Credit: BNS, FIBA, Reuters - Scanpix | BasketNews illustration/A.Zaikauskas
Credit BNS, FIBA, Reuters - Scanpix | BasketNews illustration/A.Zaikauskas

Group C of the Olympic Basketball Tournament involves Argentina, Japan, Spain, and Slovenia, in alphabetical order. When it comes to predictions and power rakings, the scenery is reversed. Spain and Slovenia almost look like insurmountable obstacles for every other team in the tournament. However, there are some factors to be reckoned with.

Spain's roster may have the talent and experience to compete with anyone in the world, but key players like the Gasol brothers, Sergio Llull, Sergio Rodriguez, Rudy Fernandez, and Victor Claver are way past their prime, and most of them can only be effective only on the basis of limited playing time.

Slovenia has, Kevin Durant aside, the ultimate superweapon of the Games in Luka Doncic, but Goran Dragic is not walking through the locker room door anymore. If Luka doesn't work his magic, the former Yugoslav Republic may be in for a surprise against hard-nosed opponents like Argentina. The team coached by Sergio Hernandez and hosts Japan will fight for the second or the third spot, granting them access to the next stage of the tournament. In this group, the presence of Japan makes for a very tough ensemble of teams.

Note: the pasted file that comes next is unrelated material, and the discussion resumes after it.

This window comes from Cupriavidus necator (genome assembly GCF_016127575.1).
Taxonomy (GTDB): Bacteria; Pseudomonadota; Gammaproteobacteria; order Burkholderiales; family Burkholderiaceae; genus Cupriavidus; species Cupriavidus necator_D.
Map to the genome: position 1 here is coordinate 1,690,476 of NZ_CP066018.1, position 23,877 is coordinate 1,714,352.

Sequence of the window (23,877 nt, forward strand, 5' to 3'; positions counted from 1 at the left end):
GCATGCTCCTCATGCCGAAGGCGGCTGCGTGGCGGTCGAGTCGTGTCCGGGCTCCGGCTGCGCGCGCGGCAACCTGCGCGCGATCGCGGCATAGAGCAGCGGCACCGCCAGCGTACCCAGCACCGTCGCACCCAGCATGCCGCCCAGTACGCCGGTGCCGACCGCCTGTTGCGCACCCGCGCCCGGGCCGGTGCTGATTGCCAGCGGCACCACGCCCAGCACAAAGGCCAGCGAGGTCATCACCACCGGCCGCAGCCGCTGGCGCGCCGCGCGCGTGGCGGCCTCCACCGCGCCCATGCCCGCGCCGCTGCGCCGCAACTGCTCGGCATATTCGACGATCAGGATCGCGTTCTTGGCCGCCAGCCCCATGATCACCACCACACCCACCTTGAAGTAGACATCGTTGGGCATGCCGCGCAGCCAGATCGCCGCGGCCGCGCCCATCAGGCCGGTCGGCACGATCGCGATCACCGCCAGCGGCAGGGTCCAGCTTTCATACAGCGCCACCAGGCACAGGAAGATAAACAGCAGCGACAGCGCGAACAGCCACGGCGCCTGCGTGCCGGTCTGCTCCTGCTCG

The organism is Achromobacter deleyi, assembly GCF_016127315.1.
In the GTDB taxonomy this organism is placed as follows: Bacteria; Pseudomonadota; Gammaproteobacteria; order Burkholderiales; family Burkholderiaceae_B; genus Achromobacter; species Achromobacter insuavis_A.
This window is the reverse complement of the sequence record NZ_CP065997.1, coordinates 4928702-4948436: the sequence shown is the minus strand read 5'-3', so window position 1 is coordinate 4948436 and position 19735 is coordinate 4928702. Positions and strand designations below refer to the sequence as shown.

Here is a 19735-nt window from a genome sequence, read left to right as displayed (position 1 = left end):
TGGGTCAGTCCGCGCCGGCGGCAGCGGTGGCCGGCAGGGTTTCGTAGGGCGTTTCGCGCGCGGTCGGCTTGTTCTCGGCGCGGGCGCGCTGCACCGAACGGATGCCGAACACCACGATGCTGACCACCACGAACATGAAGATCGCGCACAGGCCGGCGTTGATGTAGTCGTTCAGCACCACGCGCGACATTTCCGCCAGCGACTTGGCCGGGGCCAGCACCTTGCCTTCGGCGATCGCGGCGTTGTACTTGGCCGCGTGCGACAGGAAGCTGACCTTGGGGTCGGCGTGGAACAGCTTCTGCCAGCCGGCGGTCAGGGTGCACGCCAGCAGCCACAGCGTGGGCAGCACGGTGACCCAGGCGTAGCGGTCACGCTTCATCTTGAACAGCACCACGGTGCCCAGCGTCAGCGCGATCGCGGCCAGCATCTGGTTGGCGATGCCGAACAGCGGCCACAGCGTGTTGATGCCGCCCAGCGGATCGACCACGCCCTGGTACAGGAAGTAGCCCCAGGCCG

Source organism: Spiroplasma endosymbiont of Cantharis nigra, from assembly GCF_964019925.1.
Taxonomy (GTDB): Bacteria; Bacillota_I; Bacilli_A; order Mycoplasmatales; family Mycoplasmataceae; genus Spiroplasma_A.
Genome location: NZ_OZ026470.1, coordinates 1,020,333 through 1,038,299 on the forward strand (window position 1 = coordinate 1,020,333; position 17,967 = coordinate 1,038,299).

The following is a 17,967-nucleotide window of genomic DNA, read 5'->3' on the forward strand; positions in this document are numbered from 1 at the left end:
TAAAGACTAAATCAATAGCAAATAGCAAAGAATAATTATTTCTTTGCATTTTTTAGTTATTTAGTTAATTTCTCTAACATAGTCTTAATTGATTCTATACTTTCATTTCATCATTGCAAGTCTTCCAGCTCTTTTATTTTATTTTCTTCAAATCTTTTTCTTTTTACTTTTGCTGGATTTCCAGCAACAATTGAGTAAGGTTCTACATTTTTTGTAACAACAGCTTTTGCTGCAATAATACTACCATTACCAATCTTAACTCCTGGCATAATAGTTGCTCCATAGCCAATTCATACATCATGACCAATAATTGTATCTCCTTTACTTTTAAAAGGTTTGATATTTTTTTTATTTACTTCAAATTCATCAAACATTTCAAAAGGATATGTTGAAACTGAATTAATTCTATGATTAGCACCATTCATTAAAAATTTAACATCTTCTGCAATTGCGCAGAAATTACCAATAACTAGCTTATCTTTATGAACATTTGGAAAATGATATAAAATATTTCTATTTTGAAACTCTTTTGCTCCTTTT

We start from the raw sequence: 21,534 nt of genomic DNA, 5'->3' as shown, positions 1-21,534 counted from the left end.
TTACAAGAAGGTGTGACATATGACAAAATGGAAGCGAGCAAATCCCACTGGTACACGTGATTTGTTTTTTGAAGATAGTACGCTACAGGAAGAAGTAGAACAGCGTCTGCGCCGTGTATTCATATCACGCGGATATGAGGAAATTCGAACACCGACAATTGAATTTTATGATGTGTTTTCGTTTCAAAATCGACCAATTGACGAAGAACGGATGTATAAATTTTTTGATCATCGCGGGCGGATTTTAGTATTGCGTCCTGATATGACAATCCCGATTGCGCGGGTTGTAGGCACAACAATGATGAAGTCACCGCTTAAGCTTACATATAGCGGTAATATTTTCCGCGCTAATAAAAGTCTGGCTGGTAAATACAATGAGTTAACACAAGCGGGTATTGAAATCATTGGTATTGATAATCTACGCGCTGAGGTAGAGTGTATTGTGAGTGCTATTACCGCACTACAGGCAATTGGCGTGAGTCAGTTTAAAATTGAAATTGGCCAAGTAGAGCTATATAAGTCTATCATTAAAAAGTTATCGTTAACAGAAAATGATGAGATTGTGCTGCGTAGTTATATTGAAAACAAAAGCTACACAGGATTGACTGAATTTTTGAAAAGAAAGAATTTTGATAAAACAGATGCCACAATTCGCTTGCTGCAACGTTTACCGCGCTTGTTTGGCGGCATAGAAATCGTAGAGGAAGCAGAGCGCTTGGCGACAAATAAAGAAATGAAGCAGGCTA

Let's have a closer look at each one.


Currently standing at No. 2 in the FIBA rankings, Spain has been the most successful national team globally, except for Team USA, over the last 15 years. No matter how old their players get, regardless of how bad they start a tournament, they invariably make their way into the medal rounds, and sometimes they even get their hands on the big prize, as they did in Japan (2006) and China (2019). Asia is a continent that suits them well. Although age can get in the way of a super talented roster and its expert coach Sergio Scariolo, Spain can never be counted out in FIBA competitions, especially since Team USA isn't exactly the definition of an awe-inspiring team.

Brothers Marc and Pau Gasol headline the team’s frontcourt again, providing a combination of experience and talent. NBA veteran and 2019 World Cup MVP Ricky Rubio serve as their floor general, while Rodriguez and Llull can still carry a considerable load. Usman Garuba is a breath of fresh air, and his presence could make up for the inclusion of players who had a rather lukewarm season, like Claver, Oriola, or Abrines. Marc Gasol, who was pivotal in Spain winning gold in Beijing two years ago, is coming off a disappointing season with the Los Angeles Lakers. If he can even remotely resemble the DPOY he once was, Spain will be on the right track for another medal on Asian soil.

4 Pau Gasol PF 213 cm 113 kg 41 yr.
5 Rudy Fernandez SG 196 cm 84 kg 36 yr.
6 Sergio Rodriguez PG 191 cm 80 kg 35 yr.
9 Ricard Rubio PG 193 cm 86 kg 30 yr.
10 Victor Claver SF, PF 207 cm 107 kg 32 yr.
13 Marc Gasol C 216 cm 120 kg 36 yr.
14 Guillermo Hernangomez C, PF 209 cm 113 kg 27 yr.